GUC: Students should appreciate feat teachers take on

Opinions Column: Macro to Micro

I am, more often than not, guilty of inconsistent participation in class discussions. I tend to sit quietly, sometimes with questions brewing in my mind that I do not deem worthy enough of being verbally articulated or just completely tuned out from the entire conversation, lost in my own mental meanderings. I do not doubt that most students have experienced something similar to the following: a professor will ask a question and silence will weigh itself down upon the enclosed four-walled space as no one raises their hands or speaks up. I never felt guilty when this occurred until I found myself on the other side of the room. This semester, I had the privilege and pleasure of teaching a 1-credit class to first-year students called “Exploring Philosophy,” offered as part of the First-Year Interest Group Seminar (FIGS) program. The program allows certain juniors and seniors to teach a class of their topical interest and presents an opportunity for upperclassmen to advise and mentor first-years on navigating life at Rutgers. It was the second week of September when I had my first class and met my students for the first time. I was excited until I suddenly realized that I was faced with the herculean task of gauging out comments and responses from 22 students, not all of whom seemed particularly excited about sitting in a hot and stuffy classroom. 

These past 10 weeks have cultivated within me a sincere appreciation for the tasks and roles of teachers. Teaching has always, in the past and even now, intimidated and frightened me. There is an enormous degree of responsibility embedded in the profession. The words, ideas and thoughts one shares must all be weighed heavily. They all have the power to shape and influence another’s life in unforeseeable ways. And so, I never quite saw myself fit to be in such a position of “teaching” — after all, I hope to always be a student. But these past several weeks have actively demonstrated to me that teaching, if anything, is a disguised and subtle art of learning. I count myself as having learned more than any of my students this semester. Each of their questions spurred in me further questions and each of their comments led me to further research and inquiry. I had hoped from the very beginning that if I could achieve at least one objective in my classroom, it would have been to kick start a process of questioning and investigation. Yet, it was truly the students themselves who contributed to paving my path of constant self-growth and self-realization.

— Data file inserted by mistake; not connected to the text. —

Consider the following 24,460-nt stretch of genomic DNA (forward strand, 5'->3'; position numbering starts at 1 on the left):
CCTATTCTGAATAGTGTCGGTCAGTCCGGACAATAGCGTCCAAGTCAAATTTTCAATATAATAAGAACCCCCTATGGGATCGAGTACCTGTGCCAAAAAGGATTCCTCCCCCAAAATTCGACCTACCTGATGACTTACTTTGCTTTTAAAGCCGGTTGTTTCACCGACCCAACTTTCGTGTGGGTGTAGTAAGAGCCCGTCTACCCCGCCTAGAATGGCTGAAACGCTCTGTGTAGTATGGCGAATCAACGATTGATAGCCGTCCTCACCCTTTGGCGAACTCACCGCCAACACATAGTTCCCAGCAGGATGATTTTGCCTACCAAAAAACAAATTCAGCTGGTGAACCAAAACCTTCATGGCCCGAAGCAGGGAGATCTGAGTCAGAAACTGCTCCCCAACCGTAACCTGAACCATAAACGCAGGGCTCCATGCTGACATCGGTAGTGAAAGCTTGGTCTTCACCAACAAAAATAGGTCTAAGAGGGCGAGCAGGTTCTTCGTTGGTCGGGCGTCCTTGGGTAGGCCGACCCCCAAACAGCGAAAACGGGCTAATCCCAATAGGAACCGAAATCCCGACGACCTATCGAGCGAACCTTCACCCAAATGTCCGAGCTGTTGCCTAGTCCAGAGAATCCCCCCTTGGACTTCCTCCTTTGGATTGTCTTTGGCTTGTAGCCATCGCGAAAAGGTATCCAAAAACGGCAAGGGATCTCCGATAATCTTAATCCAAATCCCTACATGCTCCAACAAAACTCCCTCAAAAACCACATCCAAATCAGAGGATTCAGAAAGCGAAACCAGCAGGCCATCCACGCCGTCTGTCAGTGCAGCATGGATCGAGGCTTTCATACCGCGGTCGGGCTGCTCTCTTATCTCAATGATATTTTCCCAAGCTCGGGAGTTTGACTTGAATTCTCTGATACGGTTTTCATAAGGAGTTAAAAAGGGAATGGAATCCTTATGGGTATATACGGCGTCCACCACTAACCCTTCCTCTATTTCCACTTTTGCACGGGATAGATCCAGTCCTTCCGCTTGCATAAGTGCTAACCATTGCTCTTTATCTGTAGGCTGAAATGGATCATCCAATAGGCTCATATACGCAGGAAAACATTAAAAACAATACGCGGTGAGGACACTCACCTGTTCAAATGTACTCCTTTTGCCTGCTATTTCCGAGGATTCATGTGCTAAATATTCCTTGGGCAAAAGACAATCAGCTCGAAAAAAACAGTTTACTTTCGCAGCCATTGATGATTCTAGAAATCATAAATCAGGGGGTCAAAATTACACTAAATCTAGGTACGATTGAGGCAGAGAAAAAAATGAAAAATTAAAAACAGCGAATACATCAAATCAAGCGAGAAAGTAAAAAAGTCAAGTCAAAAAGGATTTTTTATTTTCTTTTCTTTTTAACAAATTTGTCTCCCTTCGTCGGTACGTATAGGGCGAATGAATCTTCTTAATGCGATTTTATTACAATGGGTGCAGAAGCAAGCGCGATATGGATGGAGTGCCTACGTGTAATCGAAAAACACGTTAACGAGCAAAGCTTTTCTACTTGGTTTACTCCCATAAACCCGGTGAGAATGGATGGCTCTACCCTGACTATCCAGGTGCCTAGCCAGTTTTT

I was once advised that it is not of benefit to enter a classroom with the thought of “changing” or “inspiring” or inflicting any external verb unto others. Rather, the measure of an act’s worth should be determined by the impact it has on one’s own life. While that may seem rather self-centric, it is the continuous and honest engagement with the self that one may actually derive any benefit and insight worthy to be shared with others. In contrast with my first class in which I stood in front of the room hoping to induce a process of reflection, I am now preparing for my final class, understanding that teaching others is a continuous process and state of reflection itself. The most I am capable of is engaging with my own experiences. But the acknowledgment of such a fact is what permits authenticity in the classroom, which opens the door for transformative learning. 

Students in my class are welcome to take this short reflection as my token of gratitude. Whenever possible, I try to fight the urge for passionate speeches or sentimental declarations. Those are little remembered. It is always the arduous process, the questions themselves, and the seemingly insignificant and mundane moments that end up being treasured. More than my procrastination in reading and grading papers, and preparing lesson plans, it is the discussions, and the accompanying feelings and questions they invoked that I will happily make use of and recall. And, perhaps, in classrooms where I am once again sitting on a chair and behind a desk, I will remember to more actively and with more empathy raise my hand. 

Aysenur Guc is a School of Arts and Sciences junior majoring in philosophy. Her column, "Macro to Micro," runs on alternate Mondays.


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